The regional government is looking into banning smoking on Andalucía's many beaches, a measure which has already been approved in other parts of Spain.
But in reality, many of beachgoers' more common habits on the Costa del Sol are already banned under municipal bylaws that regulate the use of these important public spaces.
Although the majority of town halls will turn a blind eye to some things , these particular offences can carry fines of up to four digits in the most serious cases, such as lighting a fire on the beach without permission.
In summer, when the beaches fill up, it's a good idea to brush up on local regulations to avoid hefty fines or to report disturbing behaviour. Here are some of the most commonly prohibited practices on our coastline.
Using shampoo or gel in the showers
The showers are there to get rid of sand and salty residue, yet a lot of people use these facilities as their own showers and even take soaps, gels and shampoos. Malaga city expressly forbids this practice, which can carry a fine, and also specifically does not allow the washing of cooking equipment or the use of detergents in the showers. This is a serious infraction and carries a fine of up to 3,000 euros.
Listening to music without earphones
Not everyone wants to listen to the latest chart music. It is prohibited at the beach to connect music to a speaker, radio or mobile.
Games and racquets
In general, the use of racquets and balls is allowed, but only under the condition that it is not annoying other bathers. In Malaga city, players have to stay at least six metres away from others. Torremolinos specifies that these games cannot "disturb the peace" of bathers or those relaxing on the sand. Rincón de la Victoria sets aside a zone for these activities. Marbella makes reference to sports such as surfing, bodyboarding or paddlesurfing, which also cannot be done near other bathers.
If you feel you need to go to the bathroom, look for the nearest 'chiringuito' beach bar. As well as being disrespectful to other bathers, urinating and defecating on the beach constitutes a serious offence. In Malaga city there is a fine of up to 300 euros.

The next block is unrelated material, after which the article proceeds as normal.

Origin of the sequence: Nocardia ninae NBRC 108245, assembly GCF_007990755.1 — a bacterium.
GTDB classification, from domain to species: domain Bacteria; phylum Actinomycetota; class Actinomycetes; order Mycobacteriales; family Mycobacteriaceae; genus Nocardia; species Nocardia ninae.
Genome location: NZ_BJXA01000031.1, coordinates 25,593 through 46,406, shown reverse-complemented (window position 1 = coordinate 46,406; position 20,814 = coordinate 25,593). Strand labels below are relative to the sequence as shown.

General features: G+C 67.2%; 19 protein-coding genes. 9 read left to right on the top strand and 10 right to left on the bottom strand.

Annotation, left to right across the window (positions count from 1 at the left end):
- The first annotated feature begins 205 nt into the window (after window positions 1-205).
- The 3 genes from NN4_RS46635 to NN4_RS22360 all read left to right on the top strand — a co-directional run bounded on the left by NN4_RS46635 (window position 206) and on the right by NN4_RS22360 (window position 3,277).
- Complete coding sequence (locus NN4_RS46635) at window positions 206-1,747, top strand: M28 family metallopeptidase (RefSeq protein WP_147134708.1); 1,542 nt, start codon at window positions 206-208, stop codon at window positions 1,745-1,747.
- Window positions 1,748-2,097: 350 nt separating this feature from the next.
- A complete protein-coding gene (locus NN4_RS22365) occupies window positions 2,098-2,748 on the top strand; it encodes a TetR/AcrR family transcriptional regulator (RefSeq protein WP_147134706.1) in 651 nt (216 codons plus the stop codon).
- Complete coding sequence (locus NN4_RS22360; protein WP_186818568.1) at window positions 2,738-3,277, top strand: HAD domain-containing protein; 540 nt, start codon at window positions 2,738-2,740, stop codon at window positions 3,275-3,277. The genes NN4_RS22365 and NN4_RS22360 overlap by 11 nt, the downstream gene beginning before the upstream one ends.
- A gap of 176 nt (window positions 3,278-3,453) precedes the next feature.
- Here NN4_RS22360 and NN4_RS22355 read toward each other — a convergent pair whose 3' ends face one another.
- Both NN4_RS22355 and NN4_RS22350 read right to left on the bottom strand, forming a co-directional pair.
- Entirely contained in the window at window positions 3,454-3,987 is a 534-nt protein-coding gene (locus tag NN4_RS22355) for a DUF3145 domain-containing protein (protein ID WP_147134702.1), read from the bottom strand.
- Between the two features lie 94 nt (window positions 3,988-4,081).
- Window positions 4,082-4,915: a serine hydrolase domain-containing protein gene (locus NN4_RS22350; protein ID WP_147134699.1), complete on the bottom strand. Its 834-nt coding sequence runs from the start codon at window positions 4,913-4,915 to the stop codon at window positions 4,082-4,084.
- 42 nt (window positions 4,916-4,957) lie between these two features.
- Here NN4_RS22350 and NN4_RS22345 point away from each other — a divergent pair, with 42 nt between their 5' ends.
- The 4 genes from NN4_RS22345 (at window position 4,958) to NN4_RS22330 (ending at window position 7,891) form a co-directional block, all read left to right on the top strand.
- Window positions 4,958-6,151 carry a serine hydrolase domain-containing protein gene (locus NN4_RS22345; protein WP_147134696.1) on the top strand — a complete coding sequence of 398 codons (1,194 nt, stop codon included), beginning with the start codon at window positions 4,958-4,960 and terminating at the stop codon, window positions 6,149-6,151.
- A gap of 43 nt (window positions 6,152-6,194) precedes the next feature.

The rules also cover campsites on the beach, the building of fires , especially at 'moragas' (evening beach parties), except with permission, as usually requested at San Juan. It is also forbidden to use cannisters or flammable liquids. Lighting a fire can be punished with a fine of up to 3,000 euros and is considered a serious infraction. The use of grills to cook is also not allowed.
Not using the rubbish bins provided
It is perhaps the most obvious infraction, yet, probably, the most common habit of all. Taking care of public spaces is the responsibility of everyone, but every day the beaches are full of bottles, food remains, ice-cream wrappers and containers. On the majority of beaches in the province it is considered a mild infraction, but the constant recurrence of rubbish being discarded on the beach increases the severity of the problem; it is better for everyone to look for a nearby bin.
More and more municipalities, such as Fuengirola, Benalmádena, Casares or Torre del Mar, are setting up beaches for pets, but the presence of animals continues to be forbidden on most of the Costa del Sol. The municipal bylaws do allow, however, guide dogs accompanied by a blind or visually impaired person.
The classic strategy of going out at the earliest opportunity in the morning and putting out umbrellas and sunbeds to reserve spaces is not allowed by various town halls, such as Torrox or Benalmádena. In some cases, the Local Police monitor the coast and remove beach items meant for reserving spaces.
Malaga banned fishing on the shore and submarine fishing during bathing hours, from ten in the morning until nine at night, some years ago., although shellfish catchers have permission to catch clams from five in the morning until midday.
Going in the sea when the red flag is flying
Fining bathers who go into the sea when the red flag is up is one of the historic demands from lifeguards, who are the ones put in danger when this situation occurs.
Each summer, the increase in the number of rescues opens the debate about the possibility of town halls sanctioning those who disobey these rules. The regulations that govern the municipal beaches such as Estepona or Rincón de la Victoria already consider fines, varying from 300 euros to 3,000 euros for those that ignore the orders of lifeguards.